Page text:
Reflection - March 17, 2019

“The Lord God took Abram outside and said, 
‘Look up at the sky and count the stars, if you can.
Just so,’ he added, ‘shall your descendants be.’
Abram put his faith in the LORD, 
who credited it to him as an act of righteousness.”

From an elevation of 6,700 feet on a trail near the Philmont Scout Ranch base camp in northern New Mexico on a crystal clear night with low humidity, no moon, and little light pollution, I looked up at the night sky overwhelmed by the beauty of the stars and the amazing swath of brightness from horizon to horizon that is the galactic plane of the Milky Way. It was awesome in the most profound sense of awe inspiring. I felt both insignificant in the face of such beauty, immense distances from the stars, and the time necessary for light to travel so that I could see it on that night, and connected to the universe in an intimate way, there at that moment in that place. I sensed who I was and who I wasn’t. It was a personal experience of the transcendent and I cried (just a bit). I counted it as a gift from God.  

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Reflection - March 10, 2019

“Moses spoke to the people, saying: 
‘The priest shall receive the basket from you 
and shall set it in front of the altar of the LORD, your God.
Then you shall declare before the Lord, your God...
‘Therefore, I have now brought you the firstfruits
of the products of the soil 
which you, O LORD, have given me.’
And having set them before the Lord, your God, 
you shall bow down in his presence.’”

Lent has begun: ashes on our foreheads, purple vestments, fasting, abstaining from meat on Fridays, giving something up, adding some prayer or reading, preparing for the Easter sacraments, going to confession, and not singing alleluia! These are the familiar marks of this season, but they are not the journey. Our journey through Lent should be more personal and profound. How do we encounter God, grow deeper in our relationship with Jesus, trust more fully in the work of the Holy Spirit? Where will this journey of Lent take us? And where do we start?

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Reflection - February 10, 2019

“‘Put out into deep water and lower your nets for a catch.’
Simon said in reply,
‘Master, we have worked hard all night and have caught nothing,
but at your command I will lower the nets.’
When they had done this, they caught a great number of fish
and their nets were tearing.
They signaled to their partners in the other boat to come to help them. 
They came and filled both boats so that the boats were in danger of sinking.
When Simon Peter saw this, he fell at the knees of Jesus and said,
‘Depart from me, Lord, for I am a sinful man.’
...Jesus said to Simon, ‘Do not be afraid;
from now on you will be catching men.’
When they brought their boats to the shore,
they left everything and followed him.”

We can feel it. Family members have left the church. Friends who had been very active rarely come to mass or volunteer at the parish any more. Children or grandchildren have no time or interest in traditional faith or practice. Many studies from a variety of organizations such as Gallup, Pew, the Barna Group, the Center for Applied Research in the Apostolate (CARA), Notre Dame, the Public Religion Research Institute (PRRI), and Dynamic Catholic confirm it. More people are leaving the church: some become Protestant, but a growing number simply disaffiliate from religion all together. This is especially true for younger generations where 39% or more claim no religious affiliation. Among those who remain affiliated, fewer are going to mass weekly or monthly by nearly a percentage point per year. Engagement is down and less than 7% of Catholics account for 80% of volunteer time and financial contributions. Taken as a whole, few fish are in our nets and more and more are jumping out of the boat.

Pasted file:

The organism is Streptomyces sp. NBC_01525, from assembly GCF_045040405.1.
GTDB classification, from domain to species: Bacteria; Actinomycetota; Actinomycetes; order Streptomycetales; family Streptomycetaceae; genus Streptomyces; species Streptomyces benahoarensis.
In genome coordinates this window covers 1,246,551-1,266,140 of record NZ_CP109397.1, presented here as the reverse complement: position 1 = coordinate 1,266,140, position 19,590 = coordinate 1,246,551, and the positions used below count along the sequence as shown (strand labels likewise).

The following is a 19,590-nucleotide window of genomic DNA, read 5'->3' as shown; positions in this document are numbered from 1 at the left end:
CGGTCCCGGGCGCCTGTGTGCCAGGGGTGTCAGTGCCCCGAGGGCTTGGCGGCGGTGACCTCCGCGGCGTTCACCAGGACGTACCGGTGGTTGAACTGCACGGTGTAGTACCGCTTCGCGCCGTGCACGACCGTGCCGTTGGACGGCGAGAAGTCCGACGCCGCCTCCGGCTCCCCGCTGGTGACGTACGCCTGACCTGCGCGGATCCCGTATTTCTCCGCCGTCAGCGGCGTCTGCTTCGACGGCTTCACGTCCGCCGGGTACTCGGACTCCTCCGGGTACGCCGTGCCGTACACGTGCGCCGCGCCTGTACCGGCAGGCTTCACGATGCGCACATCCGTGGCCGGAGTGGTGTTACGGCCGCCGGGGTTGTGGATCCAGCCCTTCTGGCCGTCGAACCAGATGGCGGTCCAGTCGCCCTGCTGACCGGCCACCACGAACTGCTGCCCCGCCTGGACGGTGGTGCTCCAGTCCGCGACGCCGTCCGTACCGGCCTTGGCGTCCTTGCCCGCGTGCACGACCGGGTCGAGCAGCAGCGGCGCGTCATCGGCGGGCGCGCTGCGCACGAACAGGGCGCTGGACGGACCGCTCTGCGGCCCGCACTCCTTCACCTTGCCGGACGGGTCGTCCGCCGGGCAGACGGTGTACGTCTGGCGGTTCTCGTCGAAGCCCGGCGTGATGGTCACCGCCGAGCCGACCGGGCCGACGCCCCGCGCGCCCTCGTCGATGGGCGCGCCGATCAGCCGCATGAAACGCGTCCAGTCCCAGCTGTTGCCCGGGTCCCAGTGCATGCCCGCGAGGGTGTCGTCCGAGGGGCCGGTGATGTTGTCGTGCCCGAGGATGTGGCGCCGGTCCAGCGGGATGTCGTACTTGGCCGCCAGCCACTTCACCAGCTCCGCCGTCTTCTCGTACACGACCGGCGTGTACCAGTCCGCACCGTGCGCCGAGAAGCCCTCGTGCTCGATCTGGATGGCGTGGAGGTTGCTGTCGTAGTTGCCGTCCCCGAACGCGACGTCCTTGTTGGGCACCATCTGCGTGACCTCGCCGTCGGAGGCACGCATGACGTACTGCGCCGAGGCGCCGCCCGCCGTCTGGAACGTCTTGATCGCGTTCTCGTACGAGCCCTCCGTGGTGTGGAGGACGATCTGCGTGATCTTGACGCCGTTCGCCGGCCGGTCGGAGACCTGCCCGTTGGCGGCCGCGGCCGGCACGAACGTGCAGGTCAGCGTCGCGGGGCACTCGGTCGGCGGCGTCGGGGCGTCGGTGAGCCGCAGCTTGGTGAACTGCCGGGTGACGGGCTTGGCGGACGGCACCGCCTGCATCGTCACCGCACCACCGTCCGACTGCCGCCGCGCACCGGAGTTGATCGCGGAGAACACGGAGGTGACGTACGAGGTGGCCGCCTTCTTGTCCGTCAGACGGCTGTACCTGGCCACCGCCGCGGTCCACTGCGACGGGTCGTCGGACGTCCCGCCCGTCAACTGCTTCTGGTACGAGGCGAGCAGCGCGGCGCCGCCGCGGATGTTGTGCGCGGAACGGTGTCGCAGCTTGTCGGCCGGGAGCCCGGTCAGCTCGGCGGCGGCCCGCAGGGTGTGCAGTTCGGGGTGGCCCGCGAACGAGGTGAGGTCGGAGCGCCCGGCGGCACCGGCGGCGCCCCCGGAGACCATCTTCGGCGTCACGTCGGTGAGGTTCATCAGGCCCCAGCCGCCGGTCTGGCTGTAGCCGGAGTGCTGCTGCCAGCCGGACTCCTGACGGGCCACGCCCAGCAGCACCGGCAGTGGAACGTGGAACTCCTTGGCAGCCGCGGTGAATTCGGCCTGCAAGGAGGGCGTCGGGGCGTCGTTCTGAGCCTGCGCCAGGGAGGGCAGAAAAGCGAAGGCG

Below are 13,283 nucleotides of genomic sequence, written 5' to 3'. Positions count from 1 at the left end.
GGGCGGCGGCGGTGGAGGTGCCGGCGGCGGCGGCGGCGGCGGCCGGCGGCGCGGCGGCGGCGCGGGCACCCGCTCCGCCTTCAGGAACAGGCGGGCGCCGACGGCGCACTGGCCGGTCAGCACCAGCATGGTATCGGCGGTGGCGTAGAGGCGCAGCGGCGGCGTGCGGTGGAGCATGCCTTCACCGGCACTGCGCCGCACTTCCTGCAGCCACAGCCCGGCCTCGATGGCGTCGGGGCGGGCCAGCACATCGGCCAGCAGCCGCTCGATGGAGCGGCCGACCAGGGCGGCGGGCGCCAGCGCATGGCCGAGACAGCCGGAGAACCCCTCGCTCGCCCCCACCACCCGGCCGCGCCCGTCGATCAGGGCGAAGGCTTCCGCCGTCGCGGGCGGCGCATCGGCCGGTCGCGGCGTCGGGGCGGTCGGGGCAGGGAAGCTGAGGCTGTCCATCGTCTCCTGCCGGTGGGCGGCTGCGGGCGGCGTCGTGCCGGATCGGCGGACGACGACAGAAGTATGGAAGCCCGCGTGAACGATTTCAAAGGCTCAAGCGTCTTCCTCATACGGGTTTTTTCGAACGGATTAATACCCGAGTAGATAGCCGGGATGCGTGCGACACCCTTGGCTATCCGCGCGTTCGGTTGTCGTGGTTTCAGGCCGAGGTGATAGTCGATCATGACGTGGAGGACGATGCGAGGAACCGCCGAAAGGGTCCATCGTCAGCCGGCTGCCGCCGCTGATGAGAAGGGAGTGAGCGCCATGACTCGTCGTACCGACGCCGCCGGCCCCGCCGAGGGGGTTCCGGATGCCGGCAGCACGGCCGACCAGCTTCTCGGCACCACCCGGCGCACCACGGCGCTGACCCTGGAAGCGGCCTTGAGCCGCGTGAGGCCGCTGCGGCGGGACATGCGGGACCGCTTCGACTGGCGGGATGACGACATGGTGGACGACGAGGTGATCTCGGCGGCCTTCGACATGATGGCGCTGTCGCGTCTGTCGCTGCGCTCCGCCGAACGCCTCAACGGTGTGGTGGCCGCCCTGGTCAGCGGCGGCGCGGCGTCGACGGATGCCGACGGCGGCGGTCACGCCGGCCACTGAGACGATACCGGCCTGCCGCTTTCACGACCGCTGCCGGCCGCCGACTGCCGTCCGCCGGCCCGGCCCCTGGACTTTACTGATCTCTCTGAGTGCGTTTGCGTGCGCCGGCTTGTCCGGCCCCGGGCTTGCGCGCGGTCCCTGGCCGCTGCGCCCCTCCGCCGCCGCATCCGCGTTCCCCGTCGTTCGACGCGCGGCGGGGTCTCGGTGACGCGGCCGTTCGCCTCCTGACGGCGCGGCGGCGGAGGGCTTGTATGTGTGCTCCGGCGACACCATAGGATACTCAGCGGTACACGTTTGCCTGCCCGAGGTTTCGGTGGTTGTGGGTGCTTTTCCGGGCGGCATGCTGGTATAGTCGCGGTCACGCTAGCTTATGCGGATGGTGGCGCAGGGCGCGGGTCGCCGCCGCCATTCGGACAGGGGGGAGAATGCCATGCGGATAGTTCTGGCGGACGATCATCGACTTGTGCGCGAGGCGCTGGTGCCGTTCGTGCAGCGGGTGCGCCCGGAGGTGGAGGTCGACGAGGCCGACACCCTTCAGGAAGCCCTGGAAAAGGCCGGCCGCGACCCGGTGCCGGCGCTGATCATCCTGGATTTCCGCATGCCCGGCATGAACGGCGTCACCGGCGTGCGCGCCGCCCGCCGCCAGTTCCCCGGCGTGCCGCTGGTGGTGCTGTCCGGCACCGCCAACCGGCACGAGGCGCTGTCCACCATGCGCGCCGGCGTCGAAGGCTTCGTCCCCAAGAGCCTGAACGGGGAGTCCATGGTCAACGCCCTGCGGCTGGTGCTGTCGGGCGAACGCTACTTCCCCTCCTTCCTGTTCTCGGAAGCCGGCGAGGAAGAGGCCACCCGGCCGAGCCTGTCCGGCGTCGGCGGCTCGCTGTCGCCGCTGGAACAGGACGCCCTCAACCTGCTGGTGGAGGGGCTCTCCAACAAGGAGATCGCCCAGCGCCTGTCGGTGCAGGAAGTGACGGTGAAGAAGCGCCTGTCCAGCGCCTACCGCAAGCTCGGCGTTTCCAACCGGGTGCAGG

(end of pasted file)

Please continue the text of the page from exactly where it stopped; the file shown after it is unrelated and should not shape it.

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Reflection - January 20, 2019

“He stood up to read and was handed a scroll of the prophet Isaiah.
He unrolled the scroll and found the passage where it was written:
The Spirit of the Lord is upon me,
because he has anointed me 
to bring glad tidings to the poor.

He has sent me to proclaim liberty to captives
and recovery of sight to the blind,
to let the oppressed go free,
and to proclaim a year acceptable to the Lord.

Rolling up the scroll, he handed it back to the attendant and sat down,
and the eyes of all in the synagogue looked intently at him.
He said to them,
‘Today this Scripture passage is fulfilled in your hearing.’”

If our reader on a Sunday walked up to the ambo and happened to be reading from the Book of the Prophet Isaiah quoted above and instead of saying, “The Word of the Lord,” that we’re used to hearing at the end of the reading, said, “Today this Scripture passage is fulfilled in your hearing,” we would probably think he or she was delusional. We would probably be right. This story from the gospel today is a unique moment in Jesus’s life. It indicates Jesus’s self understanding of both who he was and what his mission was. Anointed by the Holy Spirit, Jesus was the Messiah, the Christ. Luke emphasizes in Jesus’s mission the reversal of fortune associated with the Kingdom of God. Good news has come for the poor, the captives, the blind, and the oppressed. Jesus knows who he is and why he’s here. In this moment, he proclaims truth to all of those gathered in the synagogue. He is the messiah sent to proclaim the good news and usher in the kingdom. You and I, or our reader, are not the messiah. We are not the anointed one and we do not have his unique mission.